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Pair who laundered thousands stolen from US businessman sentenced

  • Man and woman allowed their bank accounts to transfer stolen funds
  • US businessman based in Texas lost out on more than £9,000
  • City of London Police Cyber Crime Unit linked the funds to accounts of London pair

A man and woman found guilty of laundering thousands of pounds from an electronics company in America have been sentenced following a City of London Police investigation.

Maxwell George Purrman (52) of Burrard Road, east London, and Omowumi Rukayat Sadu (36), of Amersham Road, south London, were sentenced at Inner London Crown Court on Thursday (22 February 2018) for their part in the theft, which took place in 2015. 

The pair were found guilty of one count each of money laundering on Monday (19 February 2018) following a six-day trial at the same court.

The court heard how, in July 2015, a US businessman based in Dallas, Texas, received an expected email from a Swiss company requesting payment of €14,285 for parts that had been ordered. The man obliged but was given new bank details for an account in London, belonging to Maxwell Purrman, a domestic cleaner from Plaistow. 

When alerted, the City of London Police contacted Purrman’s bank, which confirmed that £9746.20 – at the time of transaction worth €14,285 – was received from the Texas-based company.

The same day, 4 August 2015, three transactions amounting to £9,470 then left Purrman’s account, including one payment of £7,000 to Ms Owunumi Sadu. An investigation of her bank records also found a series of high-value transactions carried out on the day the money was received.

Purrman and Sadu were arrested, separately, in February 2016. House searches uncovered bank statements going back several years for Purrman, and six journals belonging to Sadu which detailed almost daily transactions of conversions between Nigerian naira and British pounds.

Friend on the number 21 bus

Upon interview, Purrman denied money laundering and claimed that he received and transferred the money on behalf of a friend from Liberia, who he had recently bumped into on the number 21 bus. The friend told him he was now a businessman based in France, and Purrman found nothing suspicious when he asked to use Purrman’s bank account for business.

Sadu, who also denied money laundering, explained to detectives that she he ran a money transfer business between the UK and Nigeria, whilst at home looking after her four children. She also denied any knowledge of Purrman.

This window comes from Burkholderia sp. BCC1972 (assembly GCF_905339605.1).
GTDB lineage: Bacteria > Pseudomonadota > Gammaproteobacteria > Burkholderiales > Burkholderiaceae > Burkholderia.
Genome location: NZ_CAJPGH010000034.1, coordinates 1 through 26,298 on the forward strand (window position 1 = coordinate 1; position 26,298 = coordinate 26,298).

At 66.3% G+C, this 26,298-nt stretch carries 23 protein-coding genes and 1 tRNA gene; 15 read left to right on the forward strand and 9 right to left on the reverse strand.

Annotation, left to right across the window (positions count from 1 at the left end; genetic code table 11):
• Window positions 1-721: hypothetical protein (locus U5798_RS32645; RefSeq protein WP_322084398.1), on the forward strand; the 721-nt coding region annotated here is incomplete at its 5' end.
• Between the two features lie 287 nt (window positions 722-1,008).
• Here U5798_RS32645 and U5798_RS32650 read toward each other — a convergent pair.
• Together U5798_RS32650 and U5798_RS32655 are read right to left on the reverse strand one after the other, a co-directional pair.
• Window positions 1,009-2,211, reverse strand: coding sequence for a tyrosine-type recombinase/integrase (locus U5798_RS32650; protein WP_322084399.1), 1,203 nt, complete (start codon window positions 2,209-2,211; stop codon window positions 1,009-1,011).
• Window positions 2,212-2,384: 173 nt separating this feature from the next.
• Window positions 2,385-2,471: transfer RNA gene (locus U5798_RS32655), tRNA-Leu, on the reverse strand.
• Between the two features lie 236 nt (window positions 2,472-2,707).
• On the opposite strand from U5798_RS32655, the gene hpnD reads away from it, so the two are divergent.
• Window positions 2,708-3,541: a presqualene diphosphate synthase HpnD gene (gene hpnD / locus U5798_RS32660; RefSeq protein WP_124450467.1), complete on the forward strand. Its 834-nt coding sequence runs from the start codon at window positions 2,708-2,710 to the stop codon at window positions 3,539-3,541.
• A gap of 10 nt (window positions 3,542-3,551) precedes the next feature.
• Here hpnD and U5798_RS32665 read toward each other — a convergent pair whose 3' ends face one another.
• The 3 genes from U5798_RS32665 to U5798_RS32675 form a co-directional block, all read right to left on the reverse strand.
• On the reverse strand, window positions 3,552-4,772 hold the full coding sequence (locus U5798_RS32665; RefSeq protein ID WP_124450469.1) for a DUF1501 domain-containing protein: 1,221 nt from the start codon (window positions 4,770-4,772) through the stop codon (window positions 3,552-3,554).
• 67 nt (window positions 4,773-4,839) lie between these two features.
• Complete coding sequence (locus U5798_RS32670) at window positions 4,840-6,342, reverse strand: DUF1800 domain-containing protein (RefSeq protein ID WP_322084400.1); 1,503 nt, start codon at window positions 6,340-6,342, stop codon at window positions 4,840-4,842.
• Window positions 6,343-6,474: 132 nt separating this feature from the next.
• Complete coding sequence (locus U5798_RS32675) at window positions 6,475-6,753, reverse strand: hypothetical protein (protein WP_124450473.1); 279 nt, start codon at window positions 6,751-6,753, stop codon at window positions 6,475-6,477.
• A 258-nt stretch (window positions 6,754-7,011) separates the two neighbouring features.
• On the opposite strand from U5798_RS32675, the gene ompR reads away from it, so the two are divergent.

Both individuals in this case are believed to have no involvement in the initial fraud beyond having transferred the funds obtained from it.

Detective Constable Michael O’Sullivan, from the City of London Police Cyber Crime Unit, said:

“Money laundering can be a complex matter, but these criminals greatly underestimated our ability to investigate these offences, using our expertise.

“At court, the jury found Purrman’s account was entirely implausible and the jury were able to see through the lies he created to distance himself from the fraudsters. Sadu claimed to have no knowledge that the funds going through her account were stolen but the jury agreed with the prosecution that she had knowingly turned a blind eye and allowed her account to be used for fraud.

“Within a day, the money had left UK jurisdiction and was not recovered, leaving this unsuspecting victim thousands of pounds out of pocket.

“This should act as a warning to any other people who are thinking of allowing their account to be used for criminal activity in order to make some extra money – money laundering is a serious offence with very real consequences. Before offering to do this for someone, you should have your suspicions.” 

Sentencing

Prior to trial, Sadu also pleaded guilty to one count of carrying out a regulated activity without authority, in relation to running an illegal money service bureau.

At court on Thursday, Purrmann received a community order with an unpaid work requirement of 200 hours, ordered to pay £300 costs and a £85 surcharge. Sadu was handed a six-month sentence, suspended for 12 months. She was also ordered to undertake 200 hours unpaid work, pay £300 costs, a £80 surcharge, and the judge ordered forfeiture of her phone and business ledgers.


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